[The following is an excerpt from a commencement address I was asked to give last week for Trinity Preparatory Academy in at Christ Community Church in Lindenwold, NJ. While there was only one graduating senior, they have a big vision and I was proud to be part of the ceremony. The young graduate, Miss Ana Hernandez, is a regular attender at Mercy Hill]
As you begin your life after high school, you need to recognize that while some things will change, many things will remain the same. You’re still going to have homework—in college, of course, there will be homework assignments. But more generally speaking “tests” and “tasks” and “trials” are not things that are limited to school.
In fact, in some ways, the homework assignments of high school are some of the easiest “tests” you’ll ever have. As of today, you’ll begin to discover the truth of this observation yourself. How can you prepare for the changing-yet-similar circumstances of your next chapter of life? How can you start this new chapter well?
God’s Word will help us here, because it is filled with instruction on how to manage life’s tests. It may not have the answers to your school assignments, but it definitely does have the answer to life’s “homework” assignments.
The “Maundy” in “Maundy Thursday” is a word from the Latin Bible where Jesus’ new command is translated as a “new mandate“–and since he traditionally gave that mandate or command on Thursday night before he was betrayed, the Church’s celebration of the Last Supper and its related events has come to be called Maundy Thursday.
But is Jesus’ command really new? After all, the command to “love your neighbor” is mentioned in Leviticus 19–hardly new–and Jesus indirectly refers to that statement in Leviticus elsewhere when, in the Gospels, he asked to state what the greatest commandment is; he replies that we are to love God with our whole heart, and “the second is like it: love your neighbor as yourself.”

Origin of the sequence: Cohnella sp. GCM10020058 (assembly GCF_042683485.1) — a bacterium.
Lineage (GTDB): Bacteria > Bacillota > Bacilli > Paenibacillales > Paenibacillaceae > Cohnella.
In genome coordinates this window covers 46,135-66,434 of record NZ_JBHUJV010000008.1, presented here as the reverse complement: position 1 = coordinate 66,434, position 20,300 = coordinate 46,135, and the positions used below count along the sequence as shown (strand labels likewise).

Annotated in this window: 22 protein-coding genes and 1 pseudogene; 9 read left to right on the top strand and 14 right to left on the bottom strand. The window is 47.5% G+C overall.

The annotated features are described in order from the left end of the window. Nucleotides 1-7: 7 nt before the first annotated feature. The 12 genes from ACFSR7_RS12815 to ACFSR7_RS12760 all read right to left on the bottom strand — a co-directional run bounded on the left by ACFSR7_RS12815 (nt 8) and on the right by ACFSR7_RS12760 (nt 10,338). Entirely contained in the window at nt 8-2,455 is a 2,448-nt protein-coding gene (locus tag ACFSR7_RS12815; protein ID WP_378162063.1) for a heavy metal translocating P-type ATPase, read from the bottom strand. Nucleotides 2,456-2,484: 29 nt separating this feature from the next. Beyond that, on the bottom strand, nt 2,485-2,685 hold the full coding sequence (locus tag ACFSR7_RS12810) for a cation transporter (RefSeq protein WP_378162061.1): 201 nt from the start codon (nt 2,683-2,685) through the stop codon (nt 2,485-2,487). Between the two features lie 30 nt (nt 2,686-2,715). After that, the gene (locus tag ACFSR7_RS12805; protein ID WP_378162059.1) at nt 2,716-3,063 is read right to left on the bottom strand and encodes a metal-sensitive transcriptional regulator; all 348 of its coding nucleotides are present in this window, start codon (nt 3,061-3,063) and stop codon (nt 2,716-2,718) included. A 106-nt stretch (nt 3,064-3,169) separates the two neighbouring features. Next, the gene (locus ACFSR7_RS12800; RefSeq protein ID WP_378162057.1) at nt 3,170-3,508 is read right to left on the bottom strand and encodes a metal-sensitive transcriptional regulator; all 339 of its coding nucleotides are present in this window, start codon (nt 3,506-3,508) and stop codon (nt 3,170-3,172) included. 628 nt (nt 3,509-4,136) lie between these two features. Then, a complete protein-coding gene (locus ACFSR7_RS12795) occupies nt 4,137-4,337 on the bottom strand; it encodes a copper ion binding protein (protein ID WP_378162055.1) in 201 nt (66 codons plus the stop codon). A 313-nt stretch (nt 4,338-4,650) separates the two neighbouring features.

So it isn’t new in the sense that it has never been said before. Nor is it new in that Jesus hasn’t said it before. How is it then new? Continue reading →
In wider cultural circles, Christians often come under attack for failing to express to one another those virtues which we say are so important. I’m talking about things like love, sympathy, acceptance, and showing undeserved kindness.
This is, in one sense, a decoy topic for someone who has refused to consider the claims of Jesus. All too often their reasons amount to nothing more than excuses which avoid, rather than seriously engage, the truth claims of the faith.
Think about it. Don’t deep divides within the fields of evolutionary biology about just how the world came to be separate the most scholarly in the field? Yet such divides are not singled out for forming a reasonable basis for rejecting evolutionary biology. The same goes for politics. Deep divides within the a political party in American society are not a sound basis for rejecting said political party, or politics, as a whole.
In fact, in every area of public life, quarrels over fairly minor points are disputed between friends: “You like the NFL, I like the NFL; you like the AFC, I like the AFC; you like the AFC East, I like the AFC East; you like the Cowboys, I…click.” You get the idea.
Yet, I suspect that Christians are singled out in a special way for hypocrisy here because of the claims of the Christian faith itself:Continue reading →
Pro Ecclesia means “for the church” and Protestants are people who “protest.” That’s a strange combination: how can Protestants (negative) be for the Church (positive)?